Tag Archives: food

Its Still About Giving Thanks, Not Knowing When to Take a Drink After Chewing


So, how did you score this Thanksgiving? Be honest.

Did you really know what to do with your napkin?
Did you eat soup using a spoon without noise, or did you eat soup with a fork?
Did you use a fork to eat turkey, or a club like our Pilgrims?
Did you eat with lips closed so securely you nearly chewed the inside of your mouth?
Did you talk at the appropriate moment, or with your mouth full of potatoes?
Did you make your holiday meal happy happy happy at all times?
Did you eat neatly without producing a ring of spots on the tablecloth beneath your plate?
Did you refrain from spitting unchewable meat into your napkin?
Did you make sure your kids were dressed in suits?
Did you make sure your kids were dressed in suits and short shorts?
Did your kids have to place napkins over their exposed thighs?
Did your dinner have wine glasses filled with water, not wine, the entire night?
Did you know when to take a drink after chewing, even though it was just water?
Did parents in attendance look like grandparents the entire evening?
Was your Thanksgiving Day good or did you wish for something more? Something in color? Without annoying voice-over narration?

If you scored 100%, congratulations. Did you know man has already landed on the moon? Johnny Carson replaced Jack Parr? Computers have replaced typewriters?

Then, and now – however it’s observed – Thanksgiving is still about giving thanks.

I hope it was a happy Thanksgiving for you. And thanks for checking in on mine.


Filed under Blog, The Daily Thought

One Wine (and two-thirds), Fun and Done

012I pick my vices carefully. I have to. I have Lyme disease.

These days, to help combat illnesses borne from Lyme, I’ve become a health nut. I’ve eliminated all the sugary, fatty, unhealthy foods – the things that make them fun – to co-habitate with the disease. As a result, nearly all vices have been eliminated from my life, too. Fortunately, one I’ve always enjoyed I can still partake in – wine. So long as I limit it, alcohol can be consumed.

After years of various experiments with my wine threshold, I’ve learned one and a two-thirds glasses a day is my limit. For a while, I thought it was one drink, then one and three-quarters, then one and a quarter. For a while I tried two plus drinks and crashed (which made me wonder: what do I need over two freaking drinks a day for anyway?)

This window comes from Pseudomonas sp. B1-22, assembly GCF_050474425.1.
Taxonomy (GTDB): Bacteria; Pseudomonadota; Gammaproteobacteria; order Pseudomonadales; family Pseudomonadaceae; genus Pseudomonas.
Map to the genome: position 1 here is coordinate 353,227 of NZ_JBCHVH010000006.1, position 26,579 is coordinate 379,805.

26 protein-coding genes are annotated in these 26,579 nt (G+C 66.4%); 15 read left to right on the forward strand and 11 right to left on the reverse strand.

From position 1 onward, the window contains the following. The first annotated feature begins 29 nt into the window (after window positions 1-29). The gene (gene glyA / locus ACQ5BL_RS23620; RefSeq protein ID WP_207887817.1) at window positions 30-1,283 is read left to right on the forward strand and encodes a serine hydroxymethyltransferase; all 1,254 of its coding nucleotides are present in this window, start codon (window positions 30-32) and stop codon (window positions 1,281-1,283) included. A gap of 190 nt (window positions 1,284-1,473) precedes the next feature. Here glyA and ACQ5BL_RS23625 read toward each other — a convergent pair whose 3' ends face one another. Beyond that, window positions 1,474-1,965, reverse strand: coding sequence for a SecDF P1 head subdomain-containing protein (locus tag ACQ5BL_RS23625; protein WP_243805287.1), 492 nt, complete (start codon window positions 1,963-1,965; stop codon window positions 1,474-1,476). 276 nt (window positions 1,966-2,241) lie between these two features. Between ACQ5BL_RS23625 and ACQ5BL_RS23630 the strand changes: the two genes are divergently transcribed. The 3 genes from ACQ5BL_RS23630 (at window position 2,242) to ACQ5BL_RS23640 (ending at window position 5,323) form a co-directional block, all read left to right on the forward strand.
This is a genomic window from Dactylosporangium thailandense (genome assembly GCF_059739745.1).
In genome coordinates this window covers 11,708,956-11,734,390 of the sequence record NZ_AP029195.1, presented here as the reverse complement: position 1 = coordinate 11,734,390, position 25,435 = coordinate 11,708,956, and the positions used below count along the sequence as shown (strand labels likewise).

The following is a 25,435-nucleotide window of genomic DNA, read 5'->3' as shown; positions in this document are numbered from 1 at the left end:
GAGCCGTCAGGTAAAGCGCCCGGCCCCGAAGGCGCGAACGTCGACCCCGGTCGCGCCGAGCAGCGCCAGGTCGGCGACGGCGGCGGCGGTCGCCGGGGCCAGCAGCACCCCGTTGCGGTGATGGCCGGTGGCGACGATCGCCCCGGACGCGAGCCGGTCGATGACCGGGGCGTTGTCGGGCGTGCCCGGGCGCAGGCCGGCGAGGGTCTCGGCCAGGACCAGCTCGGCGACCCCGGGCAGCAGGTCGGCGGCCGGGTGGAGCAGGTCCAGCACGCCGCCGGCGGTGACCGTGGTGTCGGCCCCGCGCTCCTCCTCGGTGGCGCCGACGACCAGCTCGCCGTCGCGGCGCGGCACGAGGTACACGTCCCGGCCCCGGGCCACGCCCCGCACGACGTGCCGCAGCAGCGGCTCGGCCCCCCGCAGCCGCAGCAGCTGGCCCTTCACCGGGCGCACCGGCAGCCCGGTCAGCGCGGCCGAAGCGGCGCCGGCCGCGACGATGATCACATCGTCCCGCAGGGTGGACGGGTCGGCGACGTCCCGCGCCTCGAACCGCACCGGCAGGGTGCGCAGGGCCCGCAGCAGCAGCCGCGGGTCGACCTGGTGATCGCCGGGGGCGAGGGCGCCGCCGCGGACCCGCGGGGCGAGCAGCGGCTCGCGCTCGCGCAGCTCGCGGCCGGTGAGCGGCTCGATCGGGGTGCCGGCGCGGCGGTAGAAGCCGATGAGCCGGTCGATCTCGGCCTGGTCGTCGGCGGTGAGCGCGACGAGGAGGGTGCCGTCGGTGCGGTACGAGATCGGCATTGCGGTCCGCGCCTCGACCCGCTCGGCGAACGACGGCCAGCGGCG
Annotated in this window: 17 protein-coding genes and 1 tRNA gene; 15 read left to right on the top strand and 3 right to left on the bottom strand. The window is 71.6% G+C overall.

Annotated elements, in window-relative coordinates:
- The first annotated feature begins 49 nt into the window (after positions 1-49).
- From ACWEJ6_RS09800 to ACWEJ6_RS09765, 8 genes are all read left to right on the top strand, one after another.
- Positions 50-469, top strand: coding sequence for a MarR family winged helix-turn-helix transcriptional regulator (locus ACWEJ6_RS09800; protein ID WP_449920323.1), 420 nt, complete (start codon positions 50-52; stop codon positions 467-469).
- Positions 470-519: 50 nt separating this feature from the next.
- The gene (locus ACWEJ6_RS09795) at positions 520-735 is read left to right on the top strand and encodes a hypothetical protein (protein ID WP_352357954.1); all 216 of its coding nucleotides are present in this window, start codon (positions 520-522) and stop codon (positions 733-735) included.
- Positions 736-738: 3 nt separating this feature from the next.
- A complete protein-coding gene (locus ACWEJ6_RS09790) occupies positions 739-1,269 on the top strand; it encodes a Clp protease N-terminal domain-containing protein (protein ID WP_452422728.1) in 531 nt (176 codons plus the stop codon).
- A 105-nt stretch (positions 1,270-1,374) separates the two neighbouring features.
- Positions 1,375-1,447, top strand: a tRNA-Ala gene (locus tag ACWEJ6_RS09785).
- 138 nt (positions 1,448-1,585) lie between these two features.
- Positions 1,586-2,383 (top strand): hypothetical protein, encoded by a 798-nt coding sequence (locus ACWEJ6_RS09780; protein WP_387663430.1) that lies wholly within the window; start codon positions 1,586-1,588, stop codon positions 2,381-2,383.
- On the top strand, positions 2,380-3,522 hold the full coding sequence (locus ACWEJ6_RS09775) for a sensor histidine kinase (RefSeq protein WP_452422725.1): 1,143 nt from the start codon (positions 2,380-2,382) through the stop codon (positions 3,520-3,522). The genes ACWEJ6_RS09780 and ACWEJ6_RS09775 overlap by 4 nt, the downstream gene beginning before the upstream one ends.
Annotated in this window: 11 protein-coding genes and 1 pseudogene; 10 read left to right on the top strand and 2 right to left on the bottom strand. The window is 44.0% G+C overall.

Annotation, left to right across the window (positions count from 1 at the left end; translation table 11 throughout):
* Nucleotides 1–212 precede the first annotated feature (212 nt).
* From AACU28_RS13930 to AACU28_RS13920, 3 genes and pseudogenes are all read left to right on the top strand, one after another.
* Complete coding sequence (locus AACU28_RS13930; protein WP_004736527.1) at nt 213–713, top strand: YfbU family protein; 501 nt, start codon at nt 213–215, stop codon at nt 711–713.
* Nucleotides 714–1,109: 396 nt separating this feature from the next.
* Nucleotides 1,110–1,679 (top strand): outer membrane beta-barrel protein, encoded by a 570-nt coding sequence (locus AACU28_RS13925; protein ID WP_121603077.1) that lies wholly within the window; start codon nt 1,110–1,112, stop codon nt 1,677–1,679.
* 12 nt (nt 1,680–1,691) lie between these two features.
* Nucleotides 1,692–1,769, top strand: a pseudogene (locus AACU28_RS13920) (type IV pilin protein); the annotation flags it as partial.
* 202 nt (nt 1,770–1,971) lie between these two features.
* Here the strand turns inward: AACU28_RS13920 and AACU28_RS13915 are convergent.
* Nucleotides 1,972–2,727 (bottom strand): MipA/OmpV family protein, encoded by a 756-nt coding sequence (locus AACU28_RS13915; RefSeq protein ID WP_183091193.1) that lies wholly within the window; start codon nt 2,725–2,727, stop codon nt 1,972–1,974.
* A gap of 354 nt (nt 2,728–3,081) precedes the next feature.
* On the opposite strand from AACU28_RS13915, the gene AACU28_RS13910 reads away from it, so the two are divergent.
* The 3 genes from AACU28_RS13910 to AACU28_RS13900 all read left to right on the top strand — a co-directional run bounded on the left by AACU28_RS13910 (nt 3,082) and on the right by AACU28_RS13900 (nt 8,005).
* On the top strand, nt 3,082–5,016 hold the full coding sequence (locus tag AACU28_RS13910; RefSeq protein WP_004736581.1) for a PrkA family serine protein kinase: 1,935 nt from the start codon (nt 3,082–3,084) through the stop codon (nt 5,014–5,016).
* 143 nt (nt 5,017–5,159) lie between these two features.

Recently, I ordered one glass of Sauvignon Blanc – my favorite variety – at a restaurant. Of course, my waitress didn’t know I had a one and two-thirds drink maximum. After nursing my cherished wine pour for almost an hour, the waitress continued to ask if I wanted another drink. I was so tempted to say, “If only you knew me, what I can’t eat, what I shouldn’t do and the sacrifices I make to maintain my health. If only you knew how this drink you served me, this teeny, tiny, little ol’ four ounce drink, is SO PRECIOUS. I mean, look at that guy at the end of the bar. What? He’s on his third martini now? He’s so lucky.” (Or is he?)

My memoir, Maybe Boomer, covers my path of pain and confusion living with Lyme. I’ve lived with it for forty years. Among many things, Maybe Boomer is a story of survival to be the best I can while living with a never-ending daily nemesis. You can read more about it in the introduction to Chapter 13, “Health,” from Maybe Boomer.

Next week, I’m going to visit California wine country for my very first time. I wonder how many wine-tasting sips it takes to make one and two-thirds drinks?


Filed under Blog

Remember This Guy? Chef Boy-Ar-Dee

047_ATT304848 (1)As a kid, I assumed this handsome Italian chef guy made all the Chef Boy-Ar-Dee brand spaghetti personally. I visualized him stirring a huge vat of it in a factory somewhere around Gary, Indiana, the factory capital of the US. But even as a four-year-old, I knew Chef Boy-Ar-Dee wasn’t great spaghetti.

Regardless, I learned one very important thing from Chef B-A-D: the taste difference between “canned” food and fresh. Unfortunately, Mom – head chef in our house – preferred canned spaghetti (and peas, corn, beans, Spam, potted meats, etc.) Tin-encased foods represented one less meal she had to prepare from scratch over a hot stove. (Mom took this to the hilt in retaliation for too many other housewife responsibilities. Read more about it in the introduction to Chapter Three, “Revenge,” from my memoir, Maybe Boomer.)

Actually, the Chef Bor-Ar-Dee people are still around, but have a new guy modeling as Chef. I’ve gone to a health food diet in my adult years and kind of miss the old Chef Boy-Ar-Dee, even his Beefaroni and Spaghetti & Meatballs. Do you? Or do you still (secretly) crank out the can opener for an occasional comfort food hit?


Filed under Remember This?